After an election that lasted over a year, and another year into a soap-opera administration, I finally figured out how to deal with politics.
After focusing on the area I've noticed a pattern. Some big news will break, like the appointment of special counsel Mueller or the pardoning of Arpaio, news that matters and it engrosses my attention for a while, making me frustrated or excited. Sometimes I just saw a passing headline and sometimes I would delve into a story for hours.
But now my perspective has shifted, and now I don't think that they actually do matter, not to me or to you.
Two concepts drive this perspective:
The circle of control: this is the idea that you should only focus on things within your control. For example: focus on your mood and not the weather as you can change your mood but you can only affect the former with a significant amount of chemtrails. (sarcasm).
The circle of competence: focus on areas you are familiar and skilled with, only dabble with those that are familiar, and only observe those that aren't. Expand your circle as you get older but don’t exit your circle. Example: don't day trade unless you’ve spent 5+ years in the field, or just don’t day trade.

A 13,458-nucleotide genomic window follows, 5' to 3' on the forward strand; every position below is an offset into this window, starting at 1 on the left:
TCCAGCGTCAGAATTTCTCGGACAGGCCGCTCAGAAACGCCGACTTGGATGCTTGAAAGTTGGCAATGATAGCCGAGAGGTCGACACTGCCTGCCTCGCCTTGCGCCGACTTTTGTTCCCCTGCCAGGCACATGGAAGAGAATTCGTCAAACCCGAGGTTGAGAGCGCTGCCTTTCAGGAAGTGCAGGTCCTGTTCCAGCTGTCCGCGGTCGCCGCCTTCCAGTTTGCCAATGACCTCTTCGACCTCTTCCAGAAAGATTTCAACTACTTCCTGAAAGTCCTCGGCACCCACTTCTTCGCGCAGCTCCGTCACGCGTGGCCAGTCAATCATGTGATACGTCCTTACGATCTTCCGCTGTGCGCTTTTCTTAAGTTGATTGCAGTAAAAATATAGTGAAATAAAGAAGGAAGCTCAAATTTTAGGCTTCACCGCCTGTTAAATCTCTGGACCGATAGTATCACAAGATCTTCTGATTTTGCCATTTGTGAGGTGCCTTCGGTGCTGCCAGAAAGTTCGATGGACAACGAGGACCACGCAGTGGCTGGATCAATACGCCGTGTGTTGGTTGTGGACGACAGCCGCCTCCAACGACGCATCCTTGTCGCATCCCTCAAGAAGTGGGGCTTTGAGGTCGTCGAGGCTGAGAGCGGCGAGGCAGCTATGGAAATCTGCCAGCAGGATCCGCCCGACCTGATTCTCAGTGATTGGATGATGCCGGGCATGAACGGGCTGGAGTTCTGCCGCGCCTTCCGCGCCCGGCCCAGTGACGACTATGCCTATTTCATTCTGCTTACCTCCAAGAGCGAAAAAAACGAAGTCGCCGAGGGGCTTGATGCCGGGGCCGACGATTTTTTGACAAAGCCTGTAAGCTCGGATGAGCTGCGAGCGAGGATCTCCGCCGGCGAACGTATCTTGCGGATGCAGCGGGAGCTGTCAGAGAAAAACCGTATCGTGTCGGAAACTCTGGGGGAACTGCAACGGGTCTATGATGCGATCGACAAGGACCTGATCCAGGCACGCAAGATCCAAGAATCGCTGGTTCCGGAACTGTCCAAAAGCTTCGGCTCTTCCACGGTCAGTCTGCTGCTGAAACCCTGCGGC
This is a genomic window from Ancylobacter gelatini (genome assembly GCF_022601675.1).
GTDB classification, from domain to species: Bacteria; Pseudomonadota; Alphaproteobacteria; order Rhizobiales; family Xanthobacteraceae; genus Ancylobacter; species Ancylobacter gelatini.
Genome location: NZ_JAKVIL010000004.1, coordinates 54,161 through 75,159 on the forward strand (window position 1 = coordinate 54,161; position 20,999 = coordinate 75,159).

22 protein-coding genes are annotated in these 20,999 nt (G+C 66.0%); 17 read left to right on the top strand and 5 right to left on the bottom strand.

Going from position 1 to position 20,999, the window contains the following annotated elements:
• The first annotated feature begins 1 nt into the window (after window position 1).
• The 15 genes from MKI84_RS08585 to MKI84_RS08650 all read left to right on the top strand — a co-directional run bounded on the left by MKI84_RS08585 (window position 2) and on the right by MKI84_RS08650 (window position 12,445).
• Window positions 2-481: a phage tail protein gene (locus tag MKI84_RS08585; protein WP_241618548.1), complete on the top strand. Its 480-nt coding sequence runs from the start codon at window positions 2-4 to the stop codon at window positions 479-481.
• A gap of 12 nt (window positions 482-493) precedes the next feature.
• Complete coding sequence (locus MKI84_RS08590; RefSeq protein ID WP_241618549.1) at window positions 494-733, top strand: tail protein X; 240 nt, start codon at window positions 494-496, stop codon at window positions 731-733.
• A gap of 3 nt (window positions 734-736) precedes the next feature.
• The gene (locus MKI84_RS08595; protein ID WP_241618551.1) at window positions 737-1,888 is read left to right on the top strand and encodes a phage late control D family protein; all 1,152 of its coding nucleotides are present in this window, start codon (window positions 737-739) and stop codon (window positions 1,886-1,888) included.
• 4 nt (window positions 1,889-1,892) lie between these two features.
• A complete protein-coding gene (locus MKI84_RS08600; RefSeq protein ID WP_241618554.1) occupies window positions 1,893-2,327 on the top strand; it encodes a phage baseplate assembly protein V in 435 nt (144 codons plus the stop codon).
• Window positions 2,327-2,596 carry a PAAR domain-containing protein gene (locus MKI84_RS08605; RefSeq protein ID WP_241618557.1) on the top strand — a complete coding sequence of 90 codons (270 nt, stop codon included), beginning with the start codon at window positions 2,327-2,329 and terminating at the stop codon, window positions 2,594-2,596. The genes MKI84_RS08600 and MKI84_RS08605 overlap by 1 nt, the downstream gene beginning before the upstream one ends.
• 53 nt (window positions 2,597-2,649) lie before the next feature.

The first concept does the majority of the work for me. Can I affect change on national politics ? Mmm not really. Maybe very very slightly, if anything, but even that will be fleeting. I could protest, or write a Facebook post, or like some tweets. What's the ROI on that time ? Next to nothing. This is sometimes known as slactivism, but almost all online political dialogue belongs in the low ROI bucket; the people you are talking to are either already convinced or incapable of being conviced.
The second concept is a bit less intuitive. You are not a politician, or an investigative journalist, or a constitutional lawyer. Why are you concerned about how the perceived bias of the 9th circuit court is affecting their reading of the bill of rights ? Because it feels good to be a partisan. It doesn't make you a better person, or professional, or parent. You can observe to learn if you want, but observe only, no judgements. That's the rule of the circle of competence. Unless of course you are a constitutional lawyer. But you aren't.